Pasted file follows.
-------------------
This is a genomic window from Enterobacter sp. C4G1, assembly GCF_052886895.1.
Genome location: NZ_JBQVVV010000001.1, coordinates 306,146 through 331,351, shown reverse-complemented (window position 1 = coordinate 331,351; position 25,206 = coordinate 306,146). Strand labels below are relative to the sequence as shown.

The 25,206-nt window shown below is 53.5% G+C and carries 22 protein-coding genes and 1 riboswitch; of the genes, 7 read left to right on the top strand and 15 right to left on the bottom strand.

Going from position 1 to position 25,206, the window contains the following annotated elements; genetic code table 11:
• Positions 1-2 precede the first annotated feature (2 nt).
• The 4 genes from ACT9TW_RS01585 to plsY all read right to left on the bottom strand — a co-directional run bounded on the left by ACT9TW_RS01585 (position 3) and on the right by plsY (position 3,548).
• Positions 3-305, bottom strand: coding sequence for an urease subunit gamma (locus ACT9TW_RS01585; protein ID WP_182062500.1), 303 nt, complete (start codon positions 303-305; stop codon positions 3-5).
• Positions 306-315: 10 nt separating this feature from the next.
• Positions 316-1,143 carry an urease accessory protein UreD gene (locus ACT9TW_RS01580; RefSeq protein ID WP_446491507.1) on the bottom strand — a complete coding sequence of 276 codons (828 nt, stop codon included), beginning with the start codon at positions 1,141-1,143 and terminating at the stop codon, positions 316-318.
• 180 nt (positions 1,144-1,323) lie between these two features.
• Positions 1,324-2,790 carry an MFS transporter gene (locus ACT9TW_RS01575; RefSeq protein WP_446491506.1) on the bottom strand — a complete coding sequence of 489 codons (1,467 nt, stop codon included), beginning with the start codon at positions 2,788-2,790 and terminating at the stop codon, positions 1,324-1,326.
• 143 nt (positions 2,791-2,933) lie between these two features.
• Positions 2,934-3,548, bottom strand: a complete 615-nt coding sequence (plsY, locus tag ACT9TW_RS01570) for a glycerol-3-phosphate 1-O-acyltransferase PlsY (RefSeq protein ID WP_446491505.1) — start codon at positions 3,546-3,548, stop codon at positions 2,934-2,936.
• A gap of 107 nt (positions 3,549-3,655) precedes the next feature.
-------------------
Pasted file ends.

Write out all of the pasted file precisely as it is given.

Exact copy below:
This is a genomic window from Enterobacter sp. C4G1, assembly GCF_052886895.1.
Genome location: NZ_JBQVVV010000001.1, coordinates 306,146 through 331,351, shown reverse-complemented (window position 1 = coordinate 331,351; position 25,206 = coordinate 306,146). Strand labels below are relative to the sequence as shown.

The 25,206-nt window shown below is 53.5% G+C and carries 22 protein-coding genes and 1 riboswitch; of the genes, 7 read left to right on the top strand and 15 right to left on the bottom strand.

Going from position 1 to position 25,206, the window contains the following annotated elements; genetic code table 11:
• Positions 1-2 precede the first annotated feature (2 nt).
• The 4 genes from ACT9TW_RS01585 to plsY all read right to left on the bottom strand — a co-directional run bounded on the left by ACT9TW_RS01585 (position 3) and on the right by plsY (position 3,548).
• Positions 3-305, bottom strand: coding sequence for an urease subunit gamma (locus ACT9TW_RS01585; protein ID WP_182062500.1), 303 nt, complete (start codon positions 303-305; stop codon positions 3-5).
• Positions 306-315: 10 nt separating this feature from the next.
• Positions 316-1,143 carry an urease accessory protein UreD gene (locus ACT9TW_RS01580; RefSeq protein ID WP_446491507.1) on the bottom strand — a complete coding sequence of 276 codons (828 nt, stop codon included), beginning with the start codon at positions 1,141-1,143 and terminating at the stop codon, positions 316-318.
• 180 nt (positions 1,144-1,323) lie between these two features.
• Positions 1,324-2,790 carry an MFS transporter gene (locus ACT9TW_RS01575; RefSeq protein WP_446491506.1) on the bottom strand — a complete coding sequence of 489 codons (1,467 nt, stop codon included), beginning with the start codon at positions 2,788-2,790 and terminating at the stop codon, positions 1,324-1,326.
• 143 nt (positions 2,791-2,933) lie between these two features.
• Positions 2,934-3,548, bottom strand: a complete 615-nt coding sequence (plsY, locus tag ACT9TW_RS01570) for a glycerol-3-phosphate 1-O-acyltransferase PlsY (RefSeq protein ID WP_446491505.1) — start codon at positions 3,546-3,548, stop codon at positions 2,934-2,936.
• A gap of 107 nt (positions 3,549-3,655) precedes the next feature.